AE: Are there any themes that you find yourself returning to throughout your writing? If yes, what and why?

TK: I think I probably do return to certain themes. It’s funny how that works, because it’s not intentional, and I’m mostly blind to the process. It’s not like I pick a theme and try to run with it. It’s more that I finish a story, and then see what I did after the fact, and it occurs to me that I’m still kind of circling around something. Trying to talk in a sensible way about your own themes is a lot like trying to write the synopsis of a novel you’ve written. It’s practically impossible to do it well because you already tried, and the shortest synopsis you could come up with is a hundred and fifteen thousand words. Themes can be like that, too. It’s hard to distill your own stuff down.

AE: What other projects are you currently working on?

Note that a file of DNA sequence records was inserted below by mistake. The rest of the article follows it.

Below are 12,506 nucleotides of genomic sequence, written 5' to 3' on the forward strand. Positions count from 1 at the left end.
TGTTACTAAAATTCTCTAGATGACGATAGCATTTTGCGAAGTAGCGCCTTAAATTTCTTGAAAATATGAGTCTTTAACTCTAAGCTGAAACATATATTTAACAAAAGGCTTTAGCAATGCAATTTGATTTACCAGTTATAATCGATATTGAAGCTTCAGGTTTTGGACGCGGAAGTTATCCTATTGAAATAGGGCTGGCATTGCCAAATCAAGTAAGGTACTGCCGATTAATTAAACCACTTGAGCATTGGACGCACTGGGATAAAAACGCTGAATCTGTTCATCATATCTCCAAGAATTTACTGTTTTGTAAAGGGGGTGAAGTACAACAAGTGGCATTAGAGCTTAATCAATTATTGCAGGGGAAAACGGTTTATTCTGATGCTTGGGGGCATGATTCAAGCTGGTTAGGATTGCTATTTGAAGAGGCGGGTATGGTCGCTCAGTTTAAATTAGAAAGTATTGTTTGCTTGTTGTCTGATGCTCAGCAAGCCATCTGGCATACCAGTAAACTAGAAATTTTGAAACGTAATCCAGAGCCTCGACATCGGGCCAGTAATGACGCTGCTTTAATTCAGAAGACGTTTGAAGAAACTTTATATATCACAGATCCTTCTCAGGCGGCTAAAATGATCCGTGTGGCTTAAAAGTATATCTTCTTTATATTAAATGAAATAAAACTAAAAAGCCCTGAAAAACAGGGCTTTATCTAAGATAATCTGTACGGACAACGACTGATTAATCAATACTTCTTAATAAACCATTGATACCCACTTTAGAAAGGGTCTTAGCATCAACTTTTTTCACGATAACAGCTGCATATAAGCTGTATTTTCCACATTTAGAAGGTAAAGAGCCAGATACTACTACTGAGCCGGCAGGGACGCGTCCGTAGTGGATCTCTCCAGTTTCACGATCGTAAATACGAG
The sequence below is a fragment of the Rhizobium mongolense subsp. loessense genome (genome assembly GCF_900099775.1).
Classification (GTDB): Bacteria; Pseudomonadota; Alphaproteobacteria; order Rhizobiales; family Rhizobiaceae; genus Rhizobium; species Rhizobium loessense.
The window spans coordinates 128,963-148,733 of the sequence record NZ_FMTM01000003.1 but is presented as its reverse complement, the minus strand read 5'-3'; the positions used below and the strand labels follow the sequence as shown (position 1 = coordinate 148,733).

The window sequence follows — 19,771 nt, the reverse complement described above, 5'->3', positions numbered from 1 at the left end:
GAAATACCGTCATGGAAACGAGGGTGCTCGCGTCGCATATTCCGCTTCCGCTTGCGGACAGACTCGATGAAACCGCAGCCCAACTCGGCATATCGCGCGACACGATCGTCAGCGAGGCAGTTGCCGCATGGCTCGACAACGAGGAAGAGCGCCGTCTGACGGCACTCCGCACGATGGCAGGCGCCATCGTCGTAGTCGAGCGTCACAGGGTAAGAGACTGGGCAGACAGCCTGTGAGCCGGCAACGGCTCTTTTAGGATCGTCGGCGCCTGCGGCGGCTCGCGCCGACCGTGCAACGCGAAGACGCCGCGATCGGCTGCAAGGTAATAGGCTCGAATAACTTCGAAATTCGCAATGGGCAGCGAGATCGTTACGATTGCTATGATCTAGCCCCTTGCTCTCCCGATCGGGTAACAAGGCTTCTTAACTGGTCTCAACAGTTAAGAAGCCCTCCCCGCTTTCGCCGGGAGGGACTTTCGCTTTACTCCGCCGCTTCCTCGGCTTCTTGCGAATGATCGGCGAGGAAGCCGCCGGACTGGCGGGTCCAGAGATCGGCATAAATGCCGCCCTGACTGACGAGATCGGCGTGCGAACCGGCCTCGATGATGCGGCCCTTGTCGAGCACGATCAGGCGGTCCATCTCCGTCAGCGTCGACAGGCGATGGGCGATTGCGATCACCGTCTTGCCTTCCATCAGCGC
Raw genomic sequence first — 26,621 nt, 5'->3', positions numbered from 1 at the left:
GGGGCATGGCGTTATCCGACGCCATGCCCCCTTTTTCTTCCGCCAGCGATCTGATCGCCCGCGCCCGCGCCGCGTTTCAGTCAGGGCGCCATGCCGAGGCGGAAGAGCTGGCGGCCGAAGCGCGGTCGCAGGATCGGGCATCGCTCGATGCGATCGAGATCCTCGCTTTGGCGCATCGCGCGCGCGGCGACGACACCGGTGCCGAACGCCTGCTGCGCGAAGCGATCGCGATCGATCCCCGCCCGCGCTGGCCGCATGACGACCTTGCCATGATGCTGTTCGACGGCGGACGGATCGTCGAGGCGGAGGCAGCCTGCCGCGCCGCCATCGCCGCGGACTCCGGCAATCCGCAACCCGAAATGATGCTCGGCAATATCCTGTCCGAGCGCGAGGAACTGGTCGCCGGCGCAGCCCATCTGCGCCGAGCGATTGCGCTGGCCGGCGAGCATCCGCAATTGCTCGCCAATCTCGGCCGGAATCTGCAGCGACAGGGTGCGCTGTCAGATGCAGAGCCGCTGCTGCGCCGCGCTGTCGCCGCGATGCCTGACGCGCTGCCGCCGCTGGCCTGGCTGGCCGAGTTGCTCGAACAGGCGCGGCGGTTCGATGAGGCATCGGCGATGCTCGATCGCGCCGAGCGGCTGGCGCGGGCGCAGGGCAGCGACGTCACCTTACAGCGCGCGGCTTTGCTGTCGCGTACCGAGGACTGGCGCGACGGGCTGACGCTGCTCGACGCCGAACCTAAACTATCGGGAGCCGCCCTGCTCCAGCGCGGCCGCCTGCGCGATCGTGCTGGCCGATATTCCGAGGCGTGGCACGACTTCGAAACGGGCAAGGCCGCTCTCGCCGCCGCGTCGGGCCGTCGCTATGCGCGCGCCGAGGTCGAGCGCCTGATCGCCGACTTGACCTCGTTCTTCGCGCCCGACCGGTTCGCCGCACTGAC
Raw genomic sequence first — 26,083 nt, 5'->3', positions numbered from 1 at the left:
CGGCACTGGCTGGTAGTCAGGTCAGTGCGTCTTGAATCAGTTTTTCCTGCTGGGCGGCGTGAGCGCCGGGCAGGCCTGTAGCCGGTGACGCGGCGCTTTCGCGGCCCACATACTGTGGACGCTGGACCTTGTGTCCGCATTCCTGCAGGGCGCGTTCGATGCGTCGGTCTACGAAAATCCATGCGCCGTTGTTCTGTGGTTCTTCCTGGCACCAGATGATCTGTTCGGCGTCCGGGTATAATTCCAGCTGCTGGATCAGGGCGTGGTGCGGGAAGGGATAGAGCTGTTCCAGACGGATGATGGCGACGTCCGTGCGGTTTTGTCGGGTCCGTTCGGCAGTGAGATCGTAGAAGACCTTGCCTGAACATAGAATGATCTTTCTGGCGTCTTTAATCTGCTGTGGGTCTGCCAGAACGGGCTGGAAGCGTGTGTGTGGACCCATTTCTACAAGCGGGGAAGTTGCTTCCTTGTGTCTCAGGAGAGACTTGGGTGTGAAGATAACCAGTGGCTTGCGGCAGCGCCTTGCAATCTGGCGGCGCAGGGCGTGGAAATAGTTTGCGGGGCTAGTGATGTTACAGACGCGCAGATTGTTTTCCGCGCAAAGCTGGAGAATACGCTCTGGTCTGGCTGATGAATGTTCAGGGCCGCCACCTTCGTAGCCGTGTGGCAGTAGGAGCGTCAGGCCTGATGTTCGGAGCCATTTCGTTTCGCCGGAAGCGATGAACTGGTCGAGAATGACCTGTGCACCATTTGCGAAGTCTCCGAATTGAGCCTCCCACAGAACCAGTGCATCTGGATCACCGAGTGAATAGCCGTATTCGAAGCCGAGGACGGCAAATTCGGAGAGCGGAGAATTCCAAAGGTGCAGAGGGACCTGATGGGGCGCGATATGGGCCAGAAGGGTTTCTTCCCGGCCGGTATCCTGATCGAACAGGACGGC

TK: I just finished a huge, five-hundred-some-page far-future post-apocalyptic novel that took me several years to write, and I’m just now coming up for air. It was fun trying to build a society from scratch, but it was also really challenging, too, in ways I never expected. When you write science fiction set in the near future, you can take a lot of things for granted. You have something to extrapolate from, and there’s this assumed bedrock of continuity that sits under everything. But once you decide to set a story a half a millennia in the future, you can’t really take anything for granted. There is no bedrock. Everything has to be thought out, along with the reasons why things are the way they are, and you have to imagine how the different incentives might produce different sociological outcomes over time, and you have to consider how existing technology (or its lack thereof) might change things; and no matter how deeply you think about it, there are always other layers. You can spend days or weeks just thinking and not writing. With that novel now plopped down like a brick on my agent’s desk, I’m looking forward to not having to invent new bedrock for a while and instead am going to try and finish up a slew of short story ideas that have built up over the last couple of years.